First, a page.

Picking up the tab for moving service members to their next assignment has been getting more expensive for the Department of Defense in the past 10 years.
But as a recently released study found, the reasons for that increase aren’t clear and a new investigation may be needed to better understand the costs of Permanent Change of Station so that they can be reduced.
In fiscal year 2014, PCS moves cost the Department of Defense about $4.3 billion, or 3.7 percent, of its military personnel budget. In that year, about 650,000 service members were moved.
Across all service branches, the average cost for an operational PCS move — that is, a service member and his or her family relocating within the continental United States — was about $10,200. About 104,000 service members made an operational move each year between 2001 and 2014. The only higher-cost move is a rotational PCS, in which service members and their families travel to an overseas duty station. The cost for a rotational move averaged about $13,000.
The numbers come from a U.S. Government Accountability Office report to Congressional committees produced in September 2015. The report, entitled “DOD Needs More Complete and Consistent Data to Assess the Costs and Policies of Relocating Personnel,” ultimately says more information is needed to find the true cost of PCS moves and to determine why the cost is rising. The average PCS per-move cost increased by 28 percent between 2001 and 2014, the report states, and that’s after inflation has been accounted for.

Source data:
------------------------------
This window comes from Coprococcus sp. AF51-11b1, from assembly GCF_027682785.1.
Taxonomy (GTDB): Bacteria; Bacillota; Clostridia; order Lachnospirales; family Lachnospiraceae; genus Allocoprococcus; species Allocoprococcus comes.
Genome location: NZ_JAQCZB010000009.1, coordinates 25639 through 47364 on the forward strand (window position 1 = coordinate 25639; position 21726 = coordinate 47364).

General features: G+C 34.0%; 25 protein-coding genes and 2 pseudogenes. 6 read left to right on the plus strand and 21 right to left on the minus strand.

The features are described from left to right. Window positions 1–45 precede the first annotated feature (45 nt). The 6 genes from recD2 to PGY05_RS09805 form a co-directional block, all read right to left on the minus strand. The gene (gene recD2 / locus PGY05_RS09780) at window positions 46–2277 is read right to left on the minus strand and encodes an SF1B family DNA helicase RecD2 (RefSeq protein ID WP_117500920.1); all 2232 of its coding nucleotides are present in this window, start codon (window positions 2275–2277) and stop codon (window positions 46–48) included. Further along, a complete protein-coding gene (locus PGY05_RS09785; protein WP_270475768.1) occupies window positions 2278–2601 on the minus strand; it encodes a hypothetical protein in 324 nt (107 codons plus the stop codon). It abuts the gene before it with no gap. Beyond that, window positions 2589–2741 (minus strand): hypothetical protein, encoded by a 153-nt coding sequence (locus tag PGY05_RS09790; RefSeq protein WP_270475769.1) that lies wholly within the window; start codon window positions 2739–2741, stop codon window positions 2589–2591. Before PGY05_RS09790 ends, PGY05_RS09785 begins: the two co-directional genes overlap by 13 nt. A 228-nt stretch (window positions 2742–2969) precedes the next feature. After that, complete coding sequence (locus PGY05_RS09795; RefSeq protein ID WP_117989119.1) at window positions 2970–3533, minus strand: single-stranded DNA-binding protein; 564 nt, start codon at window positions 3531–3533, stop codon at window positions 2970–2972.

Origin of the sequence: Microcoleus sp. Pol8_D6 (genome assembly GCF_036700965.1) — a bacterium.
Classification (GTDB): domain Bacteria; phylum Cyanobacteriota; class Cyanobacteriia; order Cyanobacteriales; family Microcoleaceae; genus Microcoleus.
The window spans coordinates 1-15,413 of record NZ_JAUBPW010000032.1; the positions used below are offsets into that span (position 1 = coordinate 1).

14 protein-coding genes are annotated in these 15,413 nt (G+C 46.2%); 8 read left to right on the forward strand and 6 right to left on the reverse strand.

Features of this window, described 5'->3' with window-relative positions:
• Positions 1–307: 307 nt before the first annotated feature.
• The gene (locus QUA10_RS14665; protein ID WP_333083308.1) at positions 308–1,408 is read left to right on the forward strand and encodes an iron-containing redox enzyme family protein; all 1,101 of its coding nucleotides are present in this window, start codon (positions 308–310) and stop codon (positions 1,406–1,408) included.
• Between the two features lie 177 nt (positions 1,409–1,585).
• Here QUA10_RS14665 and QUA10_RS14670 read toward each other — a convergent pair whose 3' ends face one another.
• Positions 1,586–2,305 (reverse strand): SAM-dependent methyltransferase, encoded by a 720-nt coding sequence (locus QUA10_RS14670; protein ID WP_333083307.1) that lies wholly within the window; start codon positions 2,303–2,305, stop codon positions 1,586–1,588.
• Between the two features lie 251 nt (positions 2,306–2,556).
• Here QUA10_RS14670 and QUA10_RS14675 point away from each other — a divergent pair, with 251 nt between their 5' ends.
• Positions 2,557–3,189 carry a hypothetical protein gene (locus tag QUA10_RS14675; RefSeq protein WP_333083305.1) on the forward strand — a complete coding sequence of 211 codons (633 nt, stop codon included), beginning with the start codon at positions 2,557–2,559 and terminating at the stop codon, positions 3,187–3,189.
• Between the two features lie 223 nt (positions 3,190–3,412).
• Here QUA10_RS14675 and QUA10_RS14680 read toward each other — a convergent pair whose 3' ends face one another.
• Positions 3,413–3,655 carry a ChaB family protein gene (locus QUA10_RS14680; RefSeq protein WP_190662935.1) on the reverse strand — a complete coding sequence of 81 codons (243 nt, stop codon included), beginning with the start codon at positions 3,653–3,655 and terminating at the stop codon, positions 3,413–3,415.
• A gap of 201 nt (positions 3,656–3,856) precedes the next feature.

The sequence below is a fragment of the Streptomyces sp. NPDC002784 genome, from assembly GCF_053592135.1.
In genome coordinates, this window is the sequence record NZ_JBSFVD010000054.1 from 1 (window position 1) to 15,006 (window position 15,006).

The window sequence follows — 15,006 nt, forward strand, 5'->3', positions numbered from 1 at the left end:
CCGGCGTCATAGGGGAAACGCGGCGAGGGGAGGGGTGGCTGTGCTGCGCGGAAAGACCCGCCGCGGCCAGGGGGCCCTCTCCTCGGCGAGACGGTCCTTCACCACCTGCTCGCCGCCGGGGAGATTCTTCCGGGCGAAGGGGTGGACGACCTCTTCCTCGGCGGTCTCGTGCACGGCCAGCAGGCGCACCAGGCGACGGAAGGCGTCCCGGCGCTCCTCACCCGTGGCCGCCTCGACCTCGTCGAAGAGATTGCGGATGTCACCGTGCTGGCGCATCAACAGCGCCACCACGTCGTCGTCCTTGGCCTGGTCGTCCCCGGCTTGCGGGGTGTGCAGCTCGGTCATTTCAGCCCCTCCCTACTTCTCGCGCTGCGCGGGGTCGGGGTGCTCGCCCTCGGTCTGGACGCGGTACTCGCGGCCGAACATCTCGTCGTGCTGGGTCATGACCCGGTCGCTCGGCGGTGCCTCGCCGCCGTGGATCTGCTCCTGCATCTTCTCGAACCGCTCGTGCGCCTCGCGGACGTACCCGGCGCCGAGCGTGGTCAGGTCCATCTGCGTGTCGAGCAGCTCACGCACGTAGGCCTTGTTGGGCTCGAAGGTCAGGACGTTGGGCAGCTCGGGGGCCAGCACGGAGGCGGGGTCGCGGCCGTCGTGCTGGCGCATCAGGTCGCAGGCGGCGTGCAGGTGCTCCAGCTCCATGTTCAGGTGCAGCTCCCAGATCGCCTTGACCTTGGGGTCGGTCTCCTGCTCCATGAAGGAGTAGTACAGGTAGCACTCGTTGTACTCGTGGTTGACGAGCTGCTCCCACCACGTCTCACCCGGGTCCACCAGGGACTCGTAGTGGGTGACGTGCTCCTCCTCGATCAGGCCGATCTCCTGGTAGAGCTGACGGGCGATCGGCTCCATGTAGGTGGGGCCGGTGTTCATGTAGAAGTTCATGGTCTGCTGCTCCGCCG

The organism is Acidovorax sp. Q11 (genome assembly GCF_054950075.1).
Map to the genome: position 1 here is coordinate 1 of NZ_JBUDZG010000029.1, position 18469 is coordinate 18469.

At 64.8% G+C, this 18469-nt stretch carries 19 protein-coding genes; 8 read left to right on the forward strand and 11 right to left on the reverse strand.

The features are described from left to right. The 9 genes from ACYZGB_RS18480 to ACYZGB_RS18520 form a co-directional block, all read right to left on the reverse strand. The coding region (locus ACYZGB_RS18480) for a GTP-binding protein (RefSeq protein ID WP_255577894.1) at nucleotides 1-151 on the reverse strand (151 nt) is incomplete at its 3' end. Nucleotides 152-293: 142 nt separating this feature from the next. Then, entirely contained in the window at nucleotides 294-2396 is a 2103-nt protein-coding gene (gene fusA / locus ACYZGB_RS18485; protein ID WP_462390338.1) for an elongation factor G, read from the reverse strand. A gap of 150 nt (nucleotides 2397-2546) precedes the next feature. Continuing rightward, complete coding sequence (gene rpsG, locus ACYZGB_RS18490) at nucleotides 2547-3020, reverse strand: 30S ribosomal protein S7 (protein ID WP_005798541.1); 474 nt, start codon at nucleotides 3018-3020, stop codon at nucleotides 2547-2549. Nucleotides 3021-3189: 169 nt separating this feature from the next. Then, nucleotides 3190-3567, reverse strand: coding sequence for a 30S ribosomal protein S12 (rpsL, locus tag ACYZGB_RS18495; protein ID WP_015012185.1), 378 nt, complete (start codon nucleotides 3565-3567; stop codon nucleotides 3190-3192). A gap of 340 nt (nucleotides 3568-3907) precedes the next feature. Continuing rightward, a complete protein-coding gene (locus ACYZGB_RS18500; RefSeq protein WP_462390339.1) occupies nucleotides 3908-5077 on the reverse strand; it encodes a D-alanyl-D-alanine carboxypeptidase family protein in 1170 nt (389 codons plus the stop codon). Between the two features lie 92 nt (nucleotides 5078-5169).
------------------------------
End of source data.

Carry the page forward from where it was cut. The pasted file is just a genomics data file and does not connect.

Find the report here.
The report states that the PCS program will likely continue to be a DOD focus in an effort to find efficiencies and cost savings. Increasing soldiers’ time-on-station is one way the Office of the Secretary of Defense, or OSD, could take to reduce PCS costs.
Ultimately, however, more information is needed about PCS costs and how they change over time, the report states.
“Furthermore, DOD does not conduct periodic evaluations of the PCS program and is not in a position to identify and evaluate changes that may be occurring over time in PCS per-move costs and the factors driving such changes, nor is it in a position to take steps to manage and control cost growth. In addition, DOD does not have complete and consistent data on waivers and exceptions — information that is needed to determine the military services’ performance in meeting time-on-station length requirements,” the report states in its conclusion.
The report recommends the Undersecretary of Defense for Personnel and Readiness periodically evaluate whether the PCS program is working effectively, identifying changing PCS per-move costs over time and identifying steps to manage and control cost growth. It also suggests the DOD should “improve the completeness and consistency of PCS data in service budget materials,” so the actual costs of PCS moves can better be tracked. Tracking PCS moves that happen prior to established time-on-station lengths also needs to be better tracked, the report states.
According to a report from National Public Radio, the Defense Department responded in October 2016 to the GOA report by saying it would convene a working group to review and revise the PCS budgetary data reporting. However, officials did not release a timeline on when the group would meet and when it would release any findings.